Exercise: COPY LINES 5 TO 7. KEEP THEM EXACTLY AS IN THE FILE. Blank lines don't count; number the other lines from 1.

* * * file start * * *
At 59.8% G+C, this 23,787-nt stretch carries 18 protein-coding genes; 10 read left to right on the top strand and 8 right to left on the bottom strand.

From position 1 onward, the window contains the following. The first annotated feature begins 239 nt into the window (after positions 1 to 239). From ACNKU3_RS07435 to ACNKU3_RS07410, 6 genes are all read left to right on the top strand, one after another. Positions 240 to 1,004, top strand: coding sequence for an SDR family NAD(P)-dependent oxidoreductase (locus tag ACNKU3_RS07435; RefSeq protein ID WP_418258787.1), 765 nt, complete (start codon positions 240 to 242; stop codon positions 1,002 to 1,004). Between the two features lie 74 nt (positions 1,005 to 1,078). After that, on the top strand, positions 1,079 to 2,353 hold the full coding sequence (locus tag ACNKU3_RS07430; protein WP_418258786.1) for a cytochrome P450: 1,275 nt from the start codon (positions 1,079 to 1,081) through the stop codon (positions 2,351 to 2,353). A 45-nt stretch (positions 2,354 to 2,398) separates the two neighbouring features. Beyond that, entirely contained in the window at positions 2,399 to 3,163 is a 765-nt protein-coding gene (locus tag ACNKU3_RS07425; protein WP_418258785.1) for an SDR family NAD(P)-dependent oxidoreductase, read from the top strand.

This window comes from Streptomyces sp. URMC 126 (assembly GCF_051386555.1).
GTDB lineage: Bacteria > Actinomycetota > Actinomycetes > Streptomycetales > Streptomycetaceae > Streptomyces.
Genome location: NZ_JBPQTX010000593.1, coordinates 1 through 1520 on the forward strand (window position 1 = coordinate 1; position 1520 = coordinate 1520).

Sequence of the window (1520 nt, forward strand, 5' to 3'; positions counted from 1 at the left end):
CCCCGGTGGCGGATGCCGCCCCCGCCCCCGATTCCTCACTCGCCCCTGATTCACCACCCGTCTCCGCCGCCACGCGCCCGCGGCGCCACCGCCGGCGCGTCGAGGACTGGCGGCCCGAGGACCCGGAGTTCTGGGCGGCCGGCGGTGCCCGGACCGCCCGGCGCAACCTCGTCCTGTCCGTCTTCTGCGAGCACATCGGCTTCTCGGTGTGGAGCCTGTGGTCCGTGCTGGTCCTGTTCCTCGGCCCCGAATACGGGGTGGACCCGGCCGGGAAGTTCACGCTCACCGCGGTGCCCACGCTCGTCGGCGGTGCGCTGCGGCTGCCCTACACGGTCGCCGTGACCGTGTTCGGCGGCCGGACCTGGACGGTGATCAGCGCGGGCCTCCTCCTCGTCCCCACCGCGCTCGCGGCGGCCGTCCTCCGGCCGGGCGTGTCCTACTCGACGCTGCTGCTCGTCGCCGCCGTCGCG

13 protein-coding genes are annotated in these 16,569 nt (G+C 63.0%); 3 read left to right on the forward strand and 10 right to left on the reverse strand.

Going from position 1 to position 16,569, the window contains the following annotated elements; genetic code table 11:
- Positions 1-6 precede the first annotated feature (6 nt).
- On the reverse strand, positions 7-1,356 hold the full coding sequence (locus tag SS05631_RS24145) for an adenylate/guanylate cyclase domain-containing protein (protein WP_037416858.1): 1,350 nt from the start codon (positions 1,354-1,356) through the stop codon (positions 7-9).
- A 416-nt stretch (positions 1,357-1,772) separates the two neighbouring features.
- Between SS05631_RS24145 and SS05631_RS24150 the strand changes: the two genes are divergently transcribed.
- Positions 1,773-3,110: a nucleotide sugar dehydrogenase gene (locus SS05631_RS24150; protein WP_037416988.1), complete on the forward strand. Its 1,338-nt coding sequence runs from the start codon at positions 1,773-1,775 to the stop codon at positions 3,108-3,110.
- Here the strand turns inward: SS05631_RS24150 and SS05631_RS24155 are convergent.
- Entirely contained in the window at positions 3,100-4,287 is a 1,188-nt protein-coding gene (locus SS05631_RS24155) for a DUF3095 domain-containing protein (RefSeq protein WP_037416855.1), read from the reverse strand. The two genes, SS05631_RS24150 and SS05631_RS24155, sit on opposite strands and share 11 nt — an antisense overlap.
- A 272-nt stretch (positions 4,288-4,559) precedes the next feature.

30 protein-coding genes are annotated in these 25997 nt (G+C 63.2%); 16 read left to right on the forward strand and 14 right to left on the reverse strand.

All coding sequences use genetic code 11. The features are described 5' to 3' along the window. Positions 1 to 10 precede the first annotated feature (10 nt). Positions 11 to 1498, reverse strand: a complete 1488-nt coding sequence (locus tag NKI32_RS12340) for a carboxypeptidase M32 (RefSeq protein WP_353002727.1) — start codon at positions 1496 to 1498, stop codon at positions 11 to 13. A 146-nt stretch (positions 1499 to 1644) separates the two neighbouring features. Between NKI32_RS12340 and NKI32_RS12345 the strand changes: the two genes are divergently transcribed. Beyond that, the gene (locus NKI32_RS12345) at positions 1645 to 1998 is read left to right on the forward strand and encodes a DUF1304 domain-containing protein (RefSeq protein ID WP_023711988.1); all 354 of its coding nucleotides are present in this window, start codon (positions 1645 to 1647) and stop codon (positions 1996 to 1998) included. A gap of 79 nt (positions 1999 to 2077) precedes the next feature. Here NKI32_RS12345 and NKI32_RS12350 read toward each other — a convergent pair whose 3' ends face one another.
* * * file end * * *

Genome location: NZ_JBPQTX010000593.1, coordinates 1 through 1520 on the forward strand (window position 1 = coordinate 1; position 1520 = coordinate 1520).

Sequence of the window (1520 nt, forward strand, 5' to 3'; positions counted from 1 at the left end):
CCCCGGTGGCGGATGCCGCCCCCGCCCCCGATTCCTCACTCGCCCCTGATTCACCACCCGTCTCCGCCGCCACGCGCCCGCGGCGCCACCGCCGGCGCGTCGAGGACTGGCGGCCCGAGGACCCGGAGTTCTGGGCGGCCGGCGGTGCCCGGACCGCCCGGCGCAACCTCGTCCTGTCCGTCTTCTGCGAGCACATCGGCTTCTCGGTGTGGAGCCTGTGGTCCGTGCTGGTCCTGTTCCTCGGCCCCGAATACGGGGTGGACCCGGCCGGGAAGTTCACGCTCACCGCGGTGCCCACGCTCGTCGGCGGTGCGCTGCGGCTGCCCTACACGGTCGCCGTGACCGTGTTCGGCGGCCGGACCTGGACGGTGATCAGCGCGGGCCTCCTCCTCGTCCCCACCGCGCTCGCGGCGGCCGTCCTCCGGCCGGGCGTGTCCTACTCGACGCTGCTGCTCGTCGCCGCCGTCGCG